US-China Phase One Trade Deal Reaction
Mike Sommers, the president and CEO of the American Petroleum Institute, has described the phase one trade deal reached between the United States and China as “a positive step forward” but highlighted that “there’s more work to be done”.
“We encourage the administration to stay at the negotiating table until the U.S.-China marketplace for energy trade is fully restored and all remaining tariffs are lifted,” Sommers stated.
“Including U.S. tariffs on imports of industrial components used in our industry and Chinese retaliatory tariffs on U.S. energy exports,” he added.
Kerstin Braun, president of Stenn Group, an international provider of trade finance, said the deal is “long-awaited good news for global trade” but added that it fails to cover “the significant issues that prompted the war in the first place”.
“This includes China’s preferential support of state-owned enterprises and technology transfer from American companies doing business there,” Braun stated.
“Both sides need to accept the larger picture. For the U.S., it’s that China as an economic power is not going away. For China, it’s that to be in the world marketplace means complying with international business standards,” Braun added.
“With a weakened World Trade Organisation and the general trend away from multilateral trade agreements, we’re only going to see more trade squabbles,” Braun continued.
China’s Agreement to Increase Energy Imports
Commenting on the phase one trade deal, Wood Mackenzie Asia Pacific Vice Chair Gavin Thompson said, “from an energy perspective, what is most notable is China’s agreement to increase energy imports from the U.S. by up to $52.4 billion over the next two years”.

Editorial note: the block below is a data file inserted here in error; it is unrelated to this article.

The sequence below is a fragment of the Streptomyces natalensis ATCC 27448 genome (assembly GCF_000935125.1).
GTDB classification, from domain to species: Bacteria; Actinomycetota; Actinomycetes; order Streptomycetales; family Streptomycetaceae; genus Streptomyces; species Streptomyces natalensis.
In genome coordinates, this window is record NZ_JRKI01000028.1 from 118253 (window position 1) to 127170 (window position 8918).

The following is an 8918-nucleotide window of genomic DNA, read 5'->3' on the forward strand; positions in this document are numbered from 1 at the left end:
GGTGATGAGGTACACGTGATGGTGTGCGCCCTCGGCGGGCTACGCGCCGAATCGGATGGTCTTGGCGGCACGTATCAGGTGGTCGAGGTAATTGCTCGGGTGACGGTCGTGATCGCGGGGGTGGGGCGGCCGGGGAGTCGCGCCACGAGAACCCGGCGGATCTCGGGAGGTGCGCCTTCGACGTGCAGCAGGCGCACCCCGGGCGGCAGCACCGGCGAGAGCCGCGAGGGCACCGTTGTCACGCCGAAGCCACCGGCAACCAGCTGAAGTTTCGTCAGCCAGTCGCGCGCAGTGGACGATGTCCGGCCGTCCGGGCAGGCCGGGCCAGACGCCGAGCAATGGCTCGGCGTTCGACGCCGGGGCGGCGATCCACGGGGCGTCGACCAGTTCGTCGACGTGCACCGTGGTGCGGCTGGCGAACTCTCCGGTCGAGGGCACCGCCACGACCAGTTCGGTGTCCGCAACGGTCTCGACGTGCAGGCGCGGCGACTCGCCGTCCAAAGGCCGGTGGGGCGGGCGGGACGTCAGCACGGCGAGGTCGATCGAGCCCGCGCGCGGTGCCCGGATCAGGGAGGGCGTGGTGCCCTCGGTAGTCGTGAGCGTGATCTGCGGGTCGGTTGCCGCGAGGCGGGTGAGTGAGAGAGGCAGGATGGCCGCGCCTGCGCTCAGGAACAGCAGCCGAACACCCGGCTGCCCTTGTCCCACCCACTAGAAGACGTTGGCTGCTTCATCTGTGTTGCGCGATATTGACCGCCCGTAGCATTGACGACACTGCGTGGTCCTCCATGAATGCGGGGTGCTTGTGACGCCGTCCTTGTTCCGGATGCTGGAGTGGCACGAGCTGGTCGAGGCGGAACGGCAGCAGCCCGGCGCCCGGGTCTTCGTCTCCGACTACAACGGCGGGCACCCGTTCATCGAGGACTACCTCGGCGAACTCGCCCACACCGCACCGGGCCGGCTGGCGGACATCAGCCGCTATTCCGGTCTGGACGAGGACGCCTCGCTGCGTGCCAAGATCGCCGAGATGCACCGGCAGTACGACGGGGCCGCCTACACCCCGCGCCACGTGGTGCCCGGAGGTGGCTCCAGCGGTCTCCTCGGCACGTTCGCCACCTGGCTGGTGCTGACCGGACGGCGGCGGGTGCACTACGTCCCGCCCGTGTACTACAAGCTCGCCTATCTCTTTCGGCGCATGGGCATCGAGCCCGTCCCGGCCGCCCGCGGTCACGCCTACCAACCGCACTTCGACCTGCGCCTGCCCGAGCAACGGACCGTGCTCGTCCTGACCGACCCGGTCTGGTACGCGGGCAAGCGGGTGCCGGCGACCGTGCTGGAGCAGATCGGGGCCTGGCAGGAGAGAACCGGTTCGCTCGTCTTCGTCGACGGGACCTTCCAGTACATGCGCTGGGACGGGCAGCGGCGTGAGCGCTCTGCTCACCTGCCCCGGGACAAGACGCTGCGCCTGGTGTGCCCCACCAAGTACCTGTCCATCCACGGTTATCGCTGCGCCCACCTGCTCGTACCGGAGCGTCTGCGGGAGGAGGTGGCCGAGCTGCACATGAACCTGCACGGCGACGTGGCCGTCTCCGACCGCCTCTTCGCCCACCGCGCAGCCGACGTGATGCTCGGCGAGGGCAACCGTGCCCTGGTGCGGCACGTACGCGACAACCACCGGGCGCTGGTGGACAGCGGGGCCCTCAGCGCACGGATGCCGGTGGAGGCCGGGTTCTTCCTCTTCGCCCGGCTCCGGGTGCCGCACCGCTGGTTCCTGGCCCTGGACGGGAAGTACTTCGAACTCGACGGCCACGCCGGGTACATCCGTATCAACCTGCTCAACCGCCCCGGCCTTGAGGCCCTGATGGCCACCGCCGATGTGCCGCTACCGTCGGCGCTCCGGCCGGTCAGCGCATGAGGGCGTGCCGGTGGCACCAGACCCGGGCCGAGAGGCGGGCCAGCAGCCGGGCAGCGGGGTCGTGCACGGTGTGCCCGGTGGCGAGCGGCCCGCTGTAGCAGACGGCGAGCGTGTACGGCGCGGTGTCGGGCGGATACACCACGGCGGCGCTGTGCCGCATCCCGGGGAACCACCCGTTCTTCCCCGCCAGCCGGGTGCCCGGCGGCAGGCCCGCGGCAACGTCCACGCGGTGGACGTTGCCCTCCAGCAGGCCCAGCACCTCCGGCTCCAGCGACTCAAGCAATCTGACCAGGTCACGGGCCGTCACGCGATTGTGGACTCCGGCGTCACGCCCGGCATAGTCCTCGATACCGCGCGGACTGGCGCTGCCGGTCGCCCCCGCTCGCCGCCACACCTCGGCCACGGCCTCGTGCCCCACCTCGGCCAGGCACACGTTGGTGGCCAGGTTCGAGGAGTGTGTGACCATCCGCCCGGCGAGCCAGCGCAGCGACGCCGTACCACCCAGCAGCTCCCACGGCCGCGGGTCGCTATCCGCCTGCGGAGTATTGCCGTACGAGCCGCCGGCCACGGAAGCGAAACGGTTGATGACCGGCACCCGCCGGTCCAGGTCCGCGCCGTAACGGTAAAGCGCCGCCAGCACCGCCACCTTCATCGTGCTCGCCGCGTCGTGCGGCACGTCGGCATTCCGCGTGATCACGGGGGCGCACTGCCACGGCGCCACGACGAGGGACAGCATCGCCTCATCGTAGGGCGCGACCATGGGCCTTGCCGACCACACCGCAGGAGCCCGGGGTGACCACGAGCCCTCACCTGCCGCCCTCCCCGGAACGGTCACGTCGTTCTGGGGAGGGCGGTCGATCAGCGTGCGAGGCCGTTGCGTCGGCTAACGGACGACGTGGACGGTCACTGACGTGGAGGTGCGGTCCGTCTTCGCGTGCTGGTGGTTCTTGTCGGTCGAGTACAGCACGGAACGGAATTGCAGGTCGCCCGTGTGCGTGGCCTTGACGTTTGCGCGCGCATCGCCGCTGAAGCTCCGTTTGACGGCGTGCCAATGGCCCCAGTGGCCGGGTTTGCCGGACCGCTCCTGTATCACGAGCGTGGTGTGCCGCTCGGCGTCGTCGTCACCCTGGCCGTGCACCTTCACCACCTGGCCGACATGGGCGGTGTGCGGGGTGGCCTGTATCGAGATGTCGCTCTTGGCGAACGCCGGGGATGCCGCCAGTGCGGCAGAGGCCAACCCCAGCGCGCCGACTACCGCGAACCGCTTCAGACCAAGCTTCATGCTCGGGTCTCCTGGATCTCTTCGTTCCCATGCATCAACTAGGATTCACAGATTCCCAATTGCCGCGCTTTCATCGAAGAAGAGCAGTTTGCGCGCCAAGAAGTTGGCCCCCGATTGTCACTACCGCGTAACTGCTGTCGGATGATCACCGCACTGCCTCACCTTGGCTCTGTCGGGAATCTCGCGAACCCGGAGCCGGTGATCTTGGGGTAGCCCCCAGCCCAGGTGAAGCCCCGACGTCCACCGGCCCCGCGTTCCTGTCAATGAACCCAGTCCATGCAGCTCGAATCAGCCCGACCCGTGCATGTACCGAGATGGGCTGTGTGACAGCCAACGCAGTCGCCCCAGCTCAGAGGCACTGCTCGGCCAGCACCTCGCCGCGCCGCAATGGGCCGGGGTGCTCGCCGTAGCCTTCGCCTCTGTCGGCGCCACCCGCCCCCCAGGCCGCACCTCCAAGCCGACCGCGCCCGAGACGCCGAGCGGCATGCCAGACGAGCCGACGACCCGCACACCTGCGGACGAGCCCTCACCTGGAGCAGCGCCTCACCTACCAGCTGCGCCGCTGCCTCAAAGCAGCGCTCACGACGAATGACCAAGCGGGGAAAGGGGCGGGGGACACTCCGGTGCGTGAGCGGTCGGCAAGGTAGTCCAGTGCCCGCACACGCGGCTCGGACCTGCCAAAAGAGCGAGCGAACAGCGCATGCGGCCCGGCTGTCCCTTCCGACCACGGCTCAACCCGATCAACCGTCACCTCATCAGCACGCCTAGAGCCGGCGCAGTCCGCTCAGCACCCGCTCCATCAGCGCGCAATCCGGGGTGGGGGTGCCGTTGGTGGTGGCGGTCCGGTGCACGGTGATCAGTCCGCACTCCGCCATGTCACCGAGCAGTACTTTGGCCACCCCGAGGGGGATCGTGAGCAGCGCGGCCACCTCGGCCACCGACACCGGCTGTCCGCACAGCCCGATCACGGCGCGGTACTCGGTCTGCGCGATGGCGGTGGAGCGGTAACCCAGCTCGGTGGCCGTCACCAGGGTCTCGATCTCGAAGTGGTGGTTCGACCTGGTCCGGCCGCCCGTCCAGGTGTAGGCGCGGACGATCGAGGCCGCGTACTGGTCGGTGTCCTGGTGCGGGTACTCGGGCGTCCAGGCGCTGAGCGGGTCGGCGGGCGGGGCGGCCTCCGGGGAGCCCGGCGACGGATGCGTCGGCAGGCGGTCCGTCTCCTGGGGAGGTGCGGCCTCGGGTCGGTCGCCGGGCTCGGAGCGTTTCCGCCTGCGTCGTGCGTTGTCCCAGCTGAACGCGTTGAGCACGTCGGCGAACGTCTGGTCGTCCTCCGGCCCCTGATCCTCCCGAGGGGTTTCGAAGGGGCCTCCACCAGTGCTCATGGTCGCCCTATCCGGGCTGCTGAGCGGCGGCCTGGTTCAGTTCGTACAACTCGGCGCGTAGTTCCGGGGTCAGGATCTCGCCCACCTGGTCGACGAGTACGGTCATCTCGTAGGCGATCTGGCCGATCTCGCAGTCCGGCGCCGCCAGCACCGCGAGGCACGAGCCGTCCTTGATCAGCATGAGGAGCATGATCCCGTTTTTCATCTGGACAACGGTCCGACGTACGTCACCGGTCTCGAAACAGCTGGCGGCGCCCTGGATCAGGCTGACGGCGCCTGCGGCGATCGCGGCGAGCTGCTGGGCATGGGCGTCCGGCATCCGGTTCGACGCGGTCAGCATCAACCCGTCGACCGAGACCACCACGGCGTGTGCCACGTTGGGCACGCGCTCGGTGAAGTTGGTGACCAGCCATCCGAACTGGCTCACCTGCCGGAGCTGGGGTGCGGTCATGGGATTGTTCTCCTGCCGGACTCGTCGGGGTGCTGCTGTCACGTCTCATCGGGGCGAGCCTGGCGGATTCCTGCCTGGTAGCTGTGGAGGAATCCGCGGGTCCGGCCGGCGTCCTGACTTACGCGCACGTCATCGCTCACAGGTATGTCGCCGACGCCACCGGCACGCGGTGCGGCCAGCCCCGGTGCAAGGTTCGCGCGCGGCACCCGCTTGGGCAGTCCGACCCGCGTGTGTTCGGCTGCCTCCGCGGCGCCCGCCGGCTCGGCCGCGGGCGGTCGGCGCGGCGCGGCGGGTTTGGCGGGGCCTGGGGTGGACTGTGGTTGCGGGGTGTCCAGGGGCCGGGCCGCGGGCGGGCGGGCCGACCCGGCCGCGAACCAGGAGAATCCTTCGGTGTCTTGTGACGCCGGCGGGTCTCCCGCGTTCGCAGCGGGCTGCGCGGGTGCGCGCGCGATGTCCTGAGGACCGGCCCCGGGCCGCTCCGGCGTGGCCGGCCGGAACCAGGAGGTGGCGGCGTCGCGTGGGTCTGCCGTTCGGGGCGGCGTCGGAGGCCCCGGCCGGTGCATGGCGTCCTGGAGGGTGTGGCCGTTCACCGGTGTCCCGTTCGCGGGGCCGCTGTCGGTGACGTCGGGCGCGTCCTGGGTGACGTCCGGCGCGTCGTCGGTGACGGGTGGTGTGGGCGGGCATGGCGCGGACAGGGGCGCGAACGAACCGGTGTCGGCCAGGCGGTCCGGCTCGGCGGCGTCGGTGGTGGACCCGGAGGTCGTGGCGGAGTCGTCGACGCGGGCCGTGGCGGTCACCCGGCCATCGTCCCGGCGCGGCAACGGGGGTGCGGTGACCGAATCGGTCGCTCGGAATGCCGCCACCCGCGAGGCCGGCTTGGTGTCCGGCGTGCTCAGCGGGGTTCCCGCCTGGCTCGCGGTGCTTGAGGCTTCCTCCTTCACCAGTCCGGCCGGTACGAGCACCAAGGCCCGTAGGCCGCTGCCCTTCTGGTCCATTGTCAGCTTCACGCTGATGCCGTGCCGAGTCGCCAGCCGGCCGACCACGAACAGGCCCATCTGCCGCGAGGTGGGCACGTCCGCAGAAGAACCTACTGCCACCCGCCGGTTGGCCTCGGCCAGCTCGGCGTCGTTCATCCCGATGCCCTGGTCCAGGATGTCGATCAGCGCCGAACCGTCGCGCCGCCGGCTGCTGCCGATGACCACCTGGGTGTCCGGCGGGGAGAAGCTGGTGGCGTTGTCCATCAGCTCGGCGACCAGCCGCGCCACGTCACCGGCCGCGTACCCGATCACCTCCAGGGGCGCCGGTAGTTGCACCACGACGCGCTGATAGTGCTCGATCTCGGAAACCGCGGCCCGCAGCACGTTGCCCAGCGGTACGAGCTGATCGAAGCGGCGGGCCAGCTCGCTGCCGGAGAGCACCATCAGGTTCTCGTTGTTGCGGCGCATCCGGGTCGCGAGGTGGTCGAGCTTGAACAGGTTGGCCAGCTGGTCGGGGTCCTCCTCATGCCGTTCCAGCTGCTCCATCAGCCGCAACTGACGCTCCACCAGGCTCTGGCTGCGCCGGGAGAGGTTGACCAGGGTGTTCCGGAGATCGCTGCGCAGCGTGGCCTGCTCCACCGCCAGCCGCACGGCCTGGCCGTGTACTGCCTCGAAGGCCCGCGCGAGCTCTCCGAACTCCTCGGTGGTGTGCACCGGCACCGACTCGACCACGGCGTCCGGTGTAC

Thompson emphasized that $52.4 billion over two years is “a lot” of energy but highlighted that it is going to be “challenging” for China to massively increase imports of oil and LNG from the U.S. while tariffs remain in place.
"Consider LNG. In 2017, China imports from U.S. were approximately 1.5 Mt, worth around $0.6 billion. If China is to increase the value of U.S. LNG imports considerably as a part of this agreement, let’s say to around 10 Mt in 2021, then the 25 percent tariff would need to be either absorbed by the importing company, or passed through to the consumer,” Thompson stated.
“We expect that Chinese national oil companies will be reluctant to commit to large-scale purchases given this. At the same time, the next two years will also see a slower pace of gas demand growth in China, rising domestic production, and the arrival of Russian pipeline gas, creating a more competitive gas market,” he added.
Thompson went on to say that the Chinese uncontracted LNG demand is estimated to be 17 Mt in 2020 and 23 Mt in 2021. He stated that U.S. off-takers will now be looking to target this market.
"Contract and portfolio suppliers with contracted supply into China and U.S. offtake – notably Shell, BP and Cheniere – could also target increasing volumes of U.S. LNG within existing contracts into China if agreement can be reached with key buyers, including CNOOC and PetroChina,” Thompson added.
Trade Deal Signed
The U.S. and China signed the phase one trade agreement on Wednesday, with U.S. President Donald Trump labelling the event as a “very important and remarkable occasion”.
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